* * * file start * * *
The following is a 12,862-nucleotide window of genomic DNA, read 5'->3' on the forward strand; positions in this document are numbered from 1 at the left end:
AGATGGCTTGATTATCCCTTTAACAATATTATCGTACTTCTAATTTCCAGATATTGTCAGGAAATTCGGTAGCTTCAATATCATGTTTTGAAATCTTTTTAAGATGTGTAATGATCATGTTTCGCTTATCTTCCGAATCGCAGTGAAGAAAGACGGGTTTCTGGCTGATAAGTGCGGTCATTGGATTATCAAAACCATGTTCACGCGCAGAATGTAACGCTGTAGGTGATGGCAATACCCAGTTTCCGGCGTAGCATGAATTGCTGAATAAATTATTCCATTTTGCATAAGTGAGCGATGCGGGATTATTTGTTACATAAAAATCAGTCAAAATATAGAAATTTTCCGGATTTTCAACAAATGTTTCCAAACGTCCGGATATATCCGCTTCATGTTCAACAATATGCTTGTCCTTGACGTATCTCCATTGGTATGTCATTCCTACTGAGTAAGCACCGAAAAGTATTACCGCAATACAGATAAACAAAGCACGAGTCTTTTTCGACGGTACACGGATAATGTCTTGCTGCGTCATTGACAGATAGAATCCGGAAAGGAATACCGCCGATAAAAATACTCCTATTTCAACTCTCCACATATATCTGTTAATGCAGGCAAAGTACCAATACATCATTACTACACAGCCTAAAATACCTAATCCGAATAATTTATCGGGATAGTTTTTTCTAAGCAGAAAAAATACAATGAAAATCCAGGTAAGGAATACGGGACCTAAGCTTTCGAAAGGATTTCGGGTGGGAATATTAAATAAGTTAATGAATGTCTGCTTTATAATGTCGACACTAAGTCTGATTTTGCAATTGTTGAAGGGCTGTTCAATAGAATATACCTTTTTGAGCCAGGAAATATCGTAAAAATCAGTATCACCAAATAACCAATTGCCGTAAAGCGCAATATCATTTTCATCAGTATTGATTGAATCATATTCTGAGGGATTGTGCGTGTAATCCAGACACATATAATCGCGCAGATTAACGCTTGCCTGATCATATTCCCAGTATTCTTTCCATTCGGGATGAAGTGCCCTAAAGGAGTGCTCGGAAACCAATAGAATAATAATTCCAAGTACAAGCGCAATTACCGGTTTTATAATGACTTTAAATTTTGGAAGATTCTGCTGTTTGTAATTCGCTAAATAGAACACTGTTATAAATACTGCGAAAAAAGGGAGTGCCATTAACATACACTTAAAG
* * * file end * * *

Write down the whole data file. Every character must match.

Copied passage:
The following is a 12,862-nucleotide window of genomic DNA, read 5'->3' on the forward strand; positions in this document are numbered from 1 at the left end:
AGATGGCTTGATTATCCCTTTAACAATATTATCGTACTTCTAATTTCCAGATATTGTCAGGAAATTCGGTAGCTTCAATATCATGTTTTGAAATCTTTTTAAGATGTGTAATGATCATGTTTCGCTTATCTTCCGAATCGCAGTGAAGAAAGACGGGTTTCTGGCTGATAAGTGCGGTCATTGGATTATCAAAACCATGTTCACGCGCAGAATGTAACGCTGTAGGTGATGGCAATACCCAGTTTCCGGCGTAGCATGAATTGCTGAATAAATTATTCCATTTTGCATAAGTGAGCGATGCGGGATTATTTGTTACATAAAAATCAGTCAAAATATAGAAATTTTCCGGATTTTCAACAAATGTTTCCAAACGTCCGGATATATCCGCTTCATGTTCAACAATATGCTTGTCCTTGACGTATCTCCATTGGTATGTCATTCCTACTGAGTAAGCACCGAAAAGTATTACCGCAATACAGATAAACAAAGCACGAGTCTTTTTCGACGGTACACGGATAATGTCTTGCTGCGTCATTGACAGATAGAATCCGGAAAGGAATACCGCCGATAAAAATACTCCTATTTCAACTCTCCACATATATCTGTTAATGCAGGCAAAGTACCAATACATCATTACTACACAGCCTAAAATACCTAATCCGAATAATTTATCGGGATAGTTTTTTCTAAGCAGAAAAAATACAATGAAAATCCAGGTAAGGAATACGGGACCTAAGCTTTCGAAAGGATTTCGGGTGGGAATATTAAATAAGTTAATGAATGTCTGCTTTATAATGTCGACACTAAGTCTGATTTTGCAATTGTTGAAGGGCTGTTCAATAGAATATACCTTTTTGAGCCAGGAAATATCGTAAAAATCAGTATCACCAAATAACCAATTGCCGTAAAGCGCAATATCATTTTCATCAGTATTGATTGAATCATATTCTGAGGGATTGTGCGTGTAATCCAGACACATATAATCGCGCAGATTAACGCTTGCCTGATCATATTCCCAGTATTCTTTCCATTCGGGATGAAGTGCCCTAAAGGAGTGCTCGGAAACCAATAGAATAATAATTCCAAGTACAAGCGCAATTACCGGTTTTATAATGACTTTAAATTTTGGAAGATTCTGCTGTTTGTAATTCGCTAAATAGAACACTGTTATAAATACTGCGAAAAAAGGGAGTGCCATTAACATACACTTAAAG